Information visualization is in the core of bioinformatics, and over the time variety of interesting information visualization approaches have been developed to visualize the different type of biological information. This post is specifically targeted on circular/radial visualization in biological domain.
Circular visualization techniques provide better utilization of the available space to represent information in an aesthetic and comprehensive manner. Circular/radial visualizations are highly regularized with stress on compact and focused presentation. There are 4 basic classes of circular/radial visualization techniques,
- Tree (Visual Thesaurus, Sociograms, MoireGraphs, Hyperbolic Browser)
- Star (Starstruck, Neighbourhood Explorer, Sparkler, Star Coordinates)
Radial Space Filling
- Concentric (Fan chart, PieTree, Polar TreeMaps, Information Slices, Sunburst, InterRing)
- Spiral (RankSpiral, SpiralView)
- Euler (Zoomology, MoireTrees, PhylloTrees, Bubbleworld)
- Connected (Daisy Analyzer, VisAlert)
- Disconnected (Event Tunnel, SQiRL)
For a comparison of the different circular/radial visualizations techniques please refer publications by Hanna et al and Draper et al.. However, this basic classification alone is not sufficient to capture the high order of variation among different radial visual representations. By combining the ideas of these basic visualization techniques we can create advanced hybrid patterns.
Now onwards I will be describing variety of circular/radial visualization patterns in bioinformatics domain.
Osprey is a network visualization system. Osprey facilitate visualization and manipulation of complex interaction networks in large-scale datasets. Osprey also provides several default network layouts options to avoid cluttered and clumpy representations. Layout options included in Osprey are: (a) Circular ; (b) concentric circle with five rings; (c) dual ring with highly connected nodes on the inside; (d) dual ring with highly connected nodes outside; (e) spoked dual ring; (f) default spoke.
SCONP (Structural Classification Of Natural Products) tool arranges the scaffolds of the natural products in a star or tree-like representation. SCONP can be used as analysis tool or hypothesis-generating tool for charting of the chemical space explored by nature in the context of natural product inspired compound library design and development for chemical biology and medicinal chemistry research. Similar kind of charting can be used to explore the patented drug space to provide guidelines for future drug discovery research.
I would like to bring your attention on "Focus+Context" methods. A family of methods such as fisheye view, document lens, perspective wall which allows user to focus on a special item, while preserving the broader context around it, all in a single display.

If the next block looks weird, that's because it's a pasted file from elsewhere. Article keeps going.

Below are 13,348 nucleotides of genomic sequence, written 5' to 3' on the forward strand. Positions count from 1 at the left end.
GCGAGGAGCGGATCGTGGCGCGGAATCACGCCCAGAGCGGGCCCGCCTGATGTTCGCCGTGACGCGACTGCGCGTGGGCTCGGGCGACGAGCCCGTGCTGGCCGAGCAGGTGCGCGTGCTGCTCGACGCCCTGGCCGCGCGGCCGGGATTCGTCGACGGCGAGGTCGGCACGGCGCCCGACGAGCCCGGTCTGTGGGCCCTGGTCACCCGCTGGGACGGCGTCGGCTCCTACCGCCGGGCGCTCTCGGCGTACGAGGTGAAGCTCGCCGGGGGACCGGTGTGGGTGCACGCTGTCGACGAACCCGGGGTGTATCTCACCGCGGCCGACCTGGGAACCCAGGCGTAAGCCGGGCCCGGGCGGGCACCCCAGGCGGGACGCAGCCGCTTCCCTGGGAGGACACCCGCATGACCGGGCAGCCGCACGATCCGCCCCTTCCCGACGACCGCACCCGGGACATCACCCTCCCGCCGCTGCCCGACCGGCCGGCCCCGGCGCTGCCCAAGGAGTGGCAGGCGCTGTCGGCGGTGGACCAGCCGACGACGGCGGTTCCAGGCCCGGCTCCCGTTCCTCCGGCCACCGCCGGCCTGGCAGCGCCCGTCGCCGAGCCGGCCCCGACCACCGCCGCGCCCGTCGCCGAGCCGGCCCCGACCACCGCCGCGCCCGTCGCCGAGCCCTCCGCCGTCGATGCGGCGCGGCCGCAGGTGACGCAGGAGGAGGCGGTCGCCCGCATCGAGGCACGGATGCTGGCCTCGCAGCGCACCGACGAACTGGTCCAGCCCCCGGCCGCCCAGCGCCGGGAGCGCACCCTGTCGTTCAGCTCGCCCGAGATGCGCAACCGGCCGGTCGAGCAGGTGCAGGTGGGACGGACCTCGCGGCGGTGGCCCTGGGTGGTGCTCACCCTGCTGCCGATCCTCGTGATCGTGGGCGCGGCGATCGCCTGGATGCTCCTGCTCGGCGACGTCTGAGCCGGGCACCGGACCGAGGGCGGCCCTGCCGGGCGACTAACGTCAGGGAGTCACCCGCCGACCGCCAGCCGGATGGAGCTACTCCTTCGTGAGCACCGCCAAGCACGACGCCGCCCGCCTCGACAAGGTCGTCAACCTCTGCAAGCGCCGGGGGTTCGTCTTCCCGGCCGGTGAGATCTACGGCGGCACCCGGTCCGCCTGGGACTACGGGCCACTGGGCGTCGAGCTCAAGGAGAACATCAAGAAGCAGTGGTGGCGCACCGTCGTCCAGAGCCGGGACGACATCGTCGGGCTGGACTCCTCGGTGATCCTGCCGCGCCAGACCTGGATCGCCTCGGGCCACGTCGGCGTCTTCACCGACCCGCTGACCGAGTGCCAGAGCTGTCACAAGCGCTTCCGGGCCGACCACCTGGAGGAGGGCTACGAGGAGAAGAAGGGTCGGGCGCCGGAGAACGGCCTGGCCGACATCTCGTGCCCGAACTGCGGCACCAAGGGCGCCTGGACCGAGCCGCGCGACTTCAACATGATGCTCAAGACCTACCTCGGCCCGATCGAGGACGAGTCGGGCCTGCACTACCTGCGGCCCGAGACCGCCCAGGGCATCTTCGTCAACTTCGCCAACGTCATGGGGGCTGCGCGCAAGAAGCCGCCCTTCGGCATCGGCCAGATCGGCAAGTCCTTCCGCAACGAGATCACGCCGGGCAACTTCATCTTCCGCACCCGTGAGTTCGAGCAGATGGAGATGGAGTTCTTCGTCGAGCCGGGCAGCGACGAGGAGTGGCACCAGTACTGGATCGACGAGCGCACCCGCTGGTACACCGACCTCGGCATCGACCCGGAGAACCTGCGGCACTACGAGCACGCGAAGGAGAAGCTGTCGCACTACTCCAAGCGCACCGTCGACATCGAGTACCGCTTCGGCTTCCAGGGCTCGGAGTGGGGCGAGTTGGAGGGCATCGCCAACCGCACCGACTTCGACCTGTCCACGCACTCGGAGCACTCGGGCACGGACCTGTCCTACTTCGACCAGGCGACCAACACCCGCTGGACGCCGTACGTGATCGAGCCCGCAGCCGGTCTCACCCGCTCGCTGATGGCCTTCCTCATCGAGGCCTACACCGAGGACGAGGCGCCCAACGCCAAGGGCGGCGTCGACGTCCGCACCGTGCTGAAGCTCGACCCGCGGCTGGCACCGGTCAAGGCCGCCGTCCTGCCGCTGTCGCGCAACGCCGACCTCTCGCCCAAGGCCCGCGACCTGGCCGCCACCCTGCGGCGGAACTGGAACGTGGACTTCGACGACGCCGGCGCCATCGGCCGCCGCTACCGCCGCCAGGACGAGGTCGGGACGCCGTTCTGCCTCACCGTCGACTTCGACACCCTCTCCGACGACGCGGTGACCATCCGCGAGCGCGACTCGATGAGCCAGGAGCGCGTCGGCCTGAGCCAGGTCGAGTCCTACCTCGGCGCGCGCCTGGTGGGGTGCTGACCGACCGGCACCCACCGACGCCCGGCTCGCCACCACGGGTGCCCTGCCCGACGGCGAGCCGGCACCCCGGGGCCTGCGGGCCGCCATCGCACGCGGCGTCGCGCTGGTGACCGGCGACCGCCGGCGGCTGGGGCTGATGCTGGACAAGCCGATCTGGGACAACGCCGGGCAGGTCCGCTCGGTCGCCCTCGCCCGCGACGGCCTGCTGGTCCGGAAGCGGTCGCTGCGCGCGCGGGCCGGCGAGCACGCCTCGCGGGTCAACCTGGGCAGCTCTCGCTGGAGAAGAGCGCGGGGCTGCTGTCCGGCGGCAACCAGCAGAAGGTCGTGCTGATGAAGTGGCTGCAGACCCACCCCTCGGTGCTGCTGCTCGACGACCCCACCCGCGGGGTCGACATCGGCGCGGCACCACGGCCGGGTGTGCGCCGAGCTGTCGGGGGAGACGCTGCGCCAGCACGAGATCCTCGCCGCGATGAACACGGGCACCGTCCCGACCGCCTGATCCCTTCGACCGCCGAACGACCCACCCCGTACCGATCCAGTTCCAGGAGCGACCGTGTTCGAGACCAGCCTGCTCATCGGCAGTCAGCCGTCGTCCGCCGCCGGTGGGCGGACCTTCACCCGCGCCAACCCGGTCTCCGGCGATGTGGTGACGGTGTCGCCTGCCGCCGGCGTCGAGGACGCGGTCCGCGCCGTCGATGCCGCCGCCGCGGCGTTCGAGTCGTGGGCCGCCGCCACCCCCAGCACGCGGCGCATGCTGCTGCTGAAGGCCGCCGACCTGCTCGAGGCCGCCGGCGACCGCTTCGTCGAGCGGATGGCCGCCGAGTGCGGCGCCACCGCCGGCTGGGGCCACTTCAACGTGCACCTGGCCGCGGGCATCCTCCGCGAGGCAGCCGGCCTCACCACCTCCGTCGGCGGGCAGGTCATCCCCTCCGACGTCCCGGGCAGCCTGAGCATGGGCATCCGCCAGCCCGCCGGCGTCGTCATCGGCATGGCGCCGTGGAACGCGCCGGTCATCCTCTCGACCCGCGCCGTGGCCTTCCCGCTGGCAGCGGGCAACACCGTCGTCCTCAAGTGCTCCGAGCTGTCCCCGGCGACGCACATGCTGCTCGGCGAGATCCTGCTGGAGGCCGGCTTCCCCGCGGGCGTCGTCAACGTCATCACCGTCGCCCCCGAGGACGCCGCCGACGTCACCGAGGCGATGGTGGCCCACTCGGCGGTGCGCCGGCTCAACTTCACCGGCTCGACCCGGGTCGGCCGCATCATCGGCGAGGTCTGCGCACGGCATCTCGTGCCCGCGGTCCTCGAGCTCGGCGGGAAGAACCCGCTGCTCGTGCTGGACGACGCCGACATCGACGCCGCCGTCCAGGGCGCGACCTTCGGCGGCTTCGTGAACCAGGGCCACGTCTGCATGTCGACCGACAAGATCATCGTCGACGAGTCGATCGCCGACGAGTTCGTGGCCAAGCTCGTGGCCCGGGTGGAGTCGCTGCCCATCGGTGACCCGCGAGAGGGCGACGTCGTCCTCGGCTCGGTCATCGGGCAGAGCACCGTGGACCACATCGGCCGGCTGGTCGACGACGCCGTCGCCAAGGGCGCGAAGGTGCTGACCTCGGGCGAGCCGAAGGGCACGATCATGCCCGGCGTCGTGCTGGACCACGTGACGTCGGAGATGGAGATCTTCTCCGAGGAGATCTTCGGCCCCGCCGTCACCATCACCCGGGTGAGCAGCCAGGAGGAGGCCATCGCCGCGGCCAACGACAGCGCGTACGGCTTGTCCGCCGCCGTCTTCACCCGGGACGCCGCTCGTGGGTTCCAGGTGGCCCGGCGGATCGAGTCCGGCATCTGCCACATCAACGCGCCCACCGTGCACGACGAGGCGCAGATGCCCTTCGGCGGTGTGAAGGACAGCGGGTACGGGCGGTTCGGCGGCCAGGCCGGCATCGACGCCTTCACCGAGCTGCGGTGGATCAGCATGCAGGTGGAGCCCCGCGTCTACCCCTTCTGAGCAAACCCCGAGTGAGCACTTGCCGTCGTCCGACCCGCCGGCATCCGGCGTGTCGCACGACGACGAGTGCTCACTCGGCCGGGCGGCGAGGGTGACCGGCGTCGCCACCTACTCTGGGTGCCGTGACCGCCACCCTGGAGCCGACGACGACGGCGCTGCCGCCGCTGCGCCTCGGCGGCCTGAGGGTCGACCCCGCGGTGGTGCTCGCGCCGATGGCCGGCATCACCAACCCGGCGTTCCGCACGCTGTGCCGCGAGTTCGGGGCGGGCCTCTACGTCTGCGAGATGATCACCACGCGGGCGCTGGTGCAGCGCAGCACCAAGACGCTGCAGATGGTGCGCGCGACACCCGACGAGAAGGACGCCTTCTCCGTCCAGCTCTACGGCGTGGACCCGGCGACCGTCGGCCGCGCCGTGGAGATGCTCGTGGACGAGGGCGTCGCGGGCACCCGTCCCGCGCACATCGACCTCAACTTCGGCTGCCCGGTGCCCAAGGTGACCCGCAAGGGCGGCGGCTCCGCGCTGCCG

In a "focus+context" view a subset of the data can be viewed at a higher resolution with the remaining contextual data still being in view, and it useful when data sets are too large to visualize on one screen.
In general, fisheye approach employs a non-euclidean geometry such as hyperbolic space. In hyperbolic space circumference and area increase exponentially instead of geometrically, which enables allocation of more space for zoomed visualization.
Radial clustergram is an intuitive radial space-filling method for visualizing cluster hierarchies. Radial clustergram arranges the clusters into a series of layers, each representing a different level (depth) of the tree, and it can display both unpruned and pruned trees. Parent−child relationships are represented as adjacency of nodes. Further each layer is segmented for child nodes, where each segment can be color-coded based on user-defined property. A fisheye distortion view can be used to focus on areas of interest, without losing sight of the broader context around it. Radial clustergram is implemented using Shemanarev's Anti-Grain Geometry (AGG) library in .Net environment. Radial clustergrams have been used to visualize diversity of chemical libraries and conformational space of small organic molecules.
ModelBrowser is interactive visualization system for biosimulation. ModelBrowser allows researcher to ask questions about a model through interaction with a graph of the mathematical model, particularly to understand and modify others’ code and debug their own. Model variables and equations appear as a directed graph of nodes and edges. Parameters (such as rate constants) and variables can be color-coded by scientific unit and clustered by module or hierarchies (see below).
ModelBrowser runs as a plugin to JSim, a Java-based simulation environment developed at NCR Washington. ModelBrowser can search, filter, color, cluster, or merge variables based on metadata associated with the model. During navigation model visualization can be expanded or contracted based on hierarchies or modules (see next image, fully expanded model). ModelBrowser approach to model visualization is different from other circular visualization as visualization depends on model metadata and ontologies.
TreeDyn is a powerful tool for editing and analyzing multiple trees. It makes extensive use of meta-information (or annotations) related to the entities under study such as taxonomic descriptions, geographic distribution or gene functions by using external annotation files in the form of key-values couples. These relationships are used by dynamic graphics operators, information visualization methods like projection, localization, labelization, reflection allowing an interaction from annotations to trees, from trees to annotations and from trees to trees through annotations.
TreeDyn is designed to use a standard 2D Euclidean space with feasibility for alternate layouts such as radial view, circular inside and outside.